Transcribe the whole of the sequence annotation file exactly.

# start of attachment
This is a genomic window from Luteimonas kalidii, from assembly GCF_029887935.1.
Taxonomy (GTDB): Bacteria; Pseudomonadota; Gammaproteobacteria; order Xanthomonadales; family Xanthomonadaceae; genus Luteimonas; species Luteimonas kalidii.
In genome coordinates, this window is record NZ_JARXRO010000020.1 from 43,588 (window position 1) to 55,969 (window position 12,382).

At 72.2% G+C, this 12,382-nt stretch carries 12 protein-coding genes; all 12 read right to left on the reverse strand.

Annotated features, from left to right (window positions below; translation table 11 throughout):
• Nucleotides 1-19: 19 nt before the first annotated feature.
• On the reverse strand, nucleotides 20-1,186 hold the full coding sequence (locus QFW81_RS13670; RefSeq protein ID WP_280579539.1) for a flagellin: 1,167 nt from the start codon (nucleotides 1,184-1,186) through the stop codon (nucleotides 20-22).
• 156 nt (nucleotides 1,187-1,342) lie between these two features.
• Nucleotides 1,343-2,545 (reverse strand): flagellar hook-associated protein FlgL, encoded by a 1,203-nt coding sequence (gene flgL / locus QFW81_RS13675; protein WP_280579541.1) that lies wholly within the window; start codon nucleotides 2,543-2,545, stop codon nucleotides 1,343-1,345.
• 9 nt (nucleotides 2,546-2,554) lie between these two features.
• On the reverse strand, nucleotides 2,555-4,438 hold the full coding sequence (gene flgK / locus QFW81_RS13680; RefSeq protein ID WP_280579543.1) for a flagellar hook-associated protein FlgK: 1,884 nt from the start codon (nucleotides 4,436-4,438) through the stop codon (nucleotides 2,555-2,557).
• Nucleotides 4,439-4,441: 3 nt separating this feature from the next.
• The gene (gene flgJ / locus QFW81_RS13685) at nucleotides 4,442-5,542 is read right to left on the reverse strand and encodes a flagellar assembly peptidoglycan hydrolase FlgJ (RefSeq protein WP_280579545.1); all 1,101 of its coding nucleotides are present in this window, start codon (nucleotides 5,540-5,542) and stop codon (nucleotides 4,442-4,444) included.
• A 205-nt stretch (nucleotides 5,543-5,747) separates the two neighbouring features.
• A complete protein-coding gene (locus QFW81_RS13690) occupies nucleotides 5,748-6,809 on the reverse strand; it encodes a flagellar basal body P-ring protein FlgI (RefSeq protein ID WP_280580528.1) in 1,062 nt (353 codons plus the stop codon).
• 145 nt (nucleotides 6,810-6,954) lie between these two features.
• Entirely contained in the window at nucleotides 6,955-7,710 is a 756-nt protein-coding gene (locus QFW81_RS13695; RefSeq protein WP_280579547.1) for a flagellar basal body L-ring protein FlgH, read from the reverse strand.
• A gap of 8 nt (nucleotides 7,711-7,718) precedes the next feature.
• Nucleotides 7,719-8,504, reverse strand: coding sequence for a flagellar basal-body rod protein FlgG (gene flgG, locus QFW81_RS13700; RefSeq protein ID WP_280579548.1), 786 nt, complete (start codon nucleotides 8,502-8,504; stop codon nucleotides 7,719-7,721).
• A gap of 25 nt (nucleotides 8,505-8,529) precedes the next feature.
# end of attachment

This is a genomic window from Luteimonas kalidii, from assembly GCF_029887935.1.
Taxonomy (GTDB): Bacteria; Pseudomonadota; Gammaproteobacteria; order Xanthomonadales; family Xanthomonadaceae; genus Luteimonas; species Luteimonas kalidii.
In genome coordinates, this window is record NZ_JARXRO010000020.1 from 43,588 (window position 1) to 55,969 (window position 12,382).

At 72.2% G+C, this 12,382-nt stretch carries 12 protein-coding genes; all 12 read right to left on the reverse strand.

Annotated features, from left to right (window positions below; translation table 11 throughout):
• Nucleotides 1-19: 19 nt before the first annotated feature.
• On the reverse strand, nucleotides 20-1,186 hold the full coding sequence (locus QFW81_RS13670; RefSeq protein ID WP_280579539.1) for a flagellin: 1,167 nt from the start codon (nucleotides 1,184-1,186) through the stop codon (nucleotides 20-22).
• 156 nt (nucleotides 1,187-1,342) lie between these two features.
• Nucleotides 1,343-2,545 (reverse strand): flagellar hook-associated protein FlgL, encoded by a 1,203-nt coding sequence (gene flgL / locus QFW81_RS13675; protein WP_280579541.1) that lies wholly within the window; start codon nucleotides 2,543-2,545, stop codon nucleotides 1,343-1,345.
• 9 nt (nucleotides 2,546-2,554) lie between these two features.
• On the reverse strand, nucleotides 2,555-4,438 hold the full coding sequence (gene flgK / locus QFW81_RS13680; RefSeq protein ID WP_280579543.1) for a flagellar hook-associated protein FlgK: 1,884 nt from the start codon (nucleotides 4,436-4,438) through the stop codon (nucleotides 2,555-2,557).
• Nucleotides 4,439-4,441: 3 nt separating this feature from the next.
• The gene (gene flgJ / locus QFW81_RS13685) at nucleotides 4,442-5,542 is read right to left on the reverse strand and encodes a flagellar assembly peptidoglycan hydrolase FlgJ (RefSeq protein WP_280579545.1); all 1,101 of its coding nucleotides are present in this window, start codon (nucleotides 5,540-5,542) and stop codon (nucleotides 4,442-4,444) included.
• A 205-nt stretch (nucleotides 5,543-5,747) separates the two neighbouring features.
• A complete protein-coding gene (locus QFW81_RS13690) occupies nucleotides 5,748-6,809 on the reverse strand; it encodes a flagellar basal body P-ring protein FlgI (RefSeq protein ID WP_280580528.1) in 1,062 nt (353 codons plus the stop codon).
• 145 nt (nucleotides 6,810-6,954) lie between these two features.
• Entirely contained in the window at nucleotides 6,955-7,710 is a 756-nt protein-coding gene (locus QFW81_RS13695; RefSeq protein WP_280579547.1) for a flagellar basal body L-ring protein FlgH, read from the reverse strand.
• A gap of 8 nt (nucleotides 7,711-7,718) precedes the next feature.
• Nucleotides 7,719-8,504, reverse strand: coding sequence for a flagellar basal-body rod protein FlgG (gene flgG, locus QFW81_RS13700; RefSeq protein ID WP_280579548.1), 786 nt, complete (start codon nucleotides 8,502-8,504; stop codon nucleotides 7,719-7,721).
• A gap of 25 nt (nucleotides 8,505-8,529) precedes the next feature.